Cardinal Keith O’Brien’s recent admission of sexual misconduct has led many people to call him a hypocrite, not least those offended by the uncompromising and disrespectful stance he took last year on same sex marriage within the Catholic Church.
The wider response has been of mixed emotions, including sadness, anger, disappointment, and disgust. Disillusionment with Catholicism may not be too far behind. But it is worth pausing for a moment to think about this situation before passing judgement. It is too important to ignore.
In today’s society we are continually bombarded with information. Most of it is just opinion that makes some people wealthy, and other people bankrupt, some people revered, and others dishonoured. But most of the time it is just opinion that speaks to something in us, and rapidly gathers momentum. More often than not it takes us off in the wrong direction and we lose the opportunity to address important problems.
As a result, we are often far too quick to accept what other people tell us as fact and arrive at unfair and unwarranted conclusions. Sometimes we are inexorably dragged in this direction because certain opinions carry some of the sensationalist impact we have been trained to crave these days, and other times because they appear to provide the perfect ammunition to criticise individuals whose ideologies we strongly oppose.
But is there a more sympathetic way of thinking about the personal crisis of Keith O’Brien that would allow us to dig a bit deeper into his personal psychology in order to shed some light on one of the core problems in the Catholic Church, whilst still acknowledging that his actions were completely wrong and emotionally damaging to the people involved?
We understand from Keith O’Brien’s own confession that he recognises his behaviour fell short of the standards expected of him in his role within the Catholic Church. We do not know the full detail. Perhaps we do not want to know it. But I think the key to understanding him may be that his admission is retrospective in nature.
The reason why I think this is key is that it is perfectly possible to subscribe to a set of general beliefs, yet occasionally behave in a manner that would appear to be inconsistent with holding one or more of them, without it necessarily being the case that you have made a clear and rational judgement, at that precise moment in time, that your behaviour is right or wrong. Often that clarity comes after the event.
We need to take account of the fact that there may be an element of psychological and physical compulsion in this type of situation that overrides the rational links between some of our beliefs and our actions, resulting in behaviour that others would immediately describe as hypocritical because of their third person perspective or simply their preferred agenda.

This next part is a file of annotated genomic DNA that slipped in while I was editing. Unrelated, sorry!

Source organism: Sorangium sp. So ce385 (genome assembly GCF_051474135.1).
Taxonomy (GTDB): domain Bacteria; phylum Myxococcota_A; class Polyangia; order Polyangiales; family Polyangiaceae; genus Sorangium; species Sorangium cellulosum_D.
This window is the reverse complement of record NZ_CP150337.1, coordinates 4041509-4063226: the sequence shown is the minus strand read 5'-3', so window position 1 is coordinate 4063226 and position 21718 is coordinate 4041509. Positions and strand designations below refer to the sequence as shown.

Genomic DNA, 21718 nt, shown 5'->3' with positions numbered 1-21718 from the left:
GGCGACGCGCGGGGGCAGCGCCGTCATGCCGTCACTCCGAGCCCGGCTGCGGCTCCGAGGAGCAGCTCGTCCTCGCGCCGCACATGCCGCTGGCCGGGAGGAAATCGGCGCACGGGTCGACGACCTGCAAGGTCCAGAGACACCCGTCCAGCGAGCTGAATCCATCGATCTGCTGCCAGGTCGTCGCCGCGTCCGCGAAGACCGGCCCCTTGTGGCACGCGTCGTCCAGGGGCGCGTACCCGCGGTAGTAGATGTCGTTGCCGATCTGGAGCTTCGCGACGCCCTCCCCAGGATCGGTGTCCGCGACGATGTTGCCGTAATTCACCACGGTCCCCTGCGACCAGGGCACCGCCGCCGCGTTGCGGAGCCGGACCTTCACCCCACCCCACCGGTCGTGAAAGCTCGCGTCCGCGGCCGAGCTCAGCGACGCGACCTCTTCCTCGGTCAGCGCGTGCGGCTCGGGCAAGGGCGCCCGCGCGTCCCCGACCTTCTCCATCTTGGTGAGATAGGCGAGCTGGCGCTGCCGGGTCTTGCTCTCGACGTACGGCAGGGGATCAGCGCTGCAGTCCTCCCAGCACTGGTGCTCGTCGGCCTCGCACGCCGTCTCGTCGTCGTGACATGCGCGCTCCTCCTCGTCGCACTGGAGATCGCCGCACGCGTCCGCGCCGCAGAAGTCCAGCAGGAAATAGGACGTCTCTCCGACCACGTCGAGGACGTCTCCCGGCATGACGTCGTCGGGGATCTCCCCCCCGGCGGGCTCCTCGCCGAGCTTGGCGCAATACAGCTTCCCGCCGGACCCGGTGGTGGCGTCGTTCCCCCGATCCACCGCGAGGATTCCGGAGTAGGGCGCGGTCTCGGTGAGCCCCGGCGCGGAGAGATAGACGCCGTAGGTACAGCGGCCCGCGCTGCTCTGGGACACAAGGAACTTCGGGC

Perhaps Keith O’Brien does subscribe to the view that acts of a homosexual nature are immoral and that it is wrong for anyone to abuse the power of their position. But perhaps he also felt psychologically and physically compelled on certain occasions to act in a certain way towards other males, who happened to be young priests under his watch. Perhaps this led him to take whatever desperate steps were required to conceal this information from the public domain.
Whatever the case may be, I think we need to exercise a degree of caution when arriving at the conclusion that this makes this type of behaviour hypocritical; at least, it may not be intentionally so. Natural human drives which have been suppressed for too long will eventually find their outlet; regrettably, they do not always do so in the most appropriate manner. It depends on many contextual factors and they are typically immune to rationalisation.
This is not to condone Keith O’Brien’s actions. Not in the slightest. Nor is it to suggest that his actions have not undermined the credibility and moral authority of the Church. They have. It is simply to say that there are occasions in which we can be too quick to make judgements about other people that fail to take into account the complexities of their inner lives.
In saying this, I think it is necessary to recognise that the true tragedy of this situation consists, not so much in the damage to the credibility and moral authority of the Church; but in the emotional and psychological damage caused to the victims of Keith O’Brien’s behaviour. The Church will move on. His victims and others like them may not.
The importance of clarity here is that it may eventually have some bearing on how the Catholic Church decides to reform itself. There may be a painful recognition that follows this crisis. It may be that it is time for the Catholic Church to accept that certain of its beliefs do not fit with some natural truths about human beings, and that it is infinitely more damaging to continually cover up the consequences of this fact, than change in a way that would have avoided situations like this happening within the Church in the first place.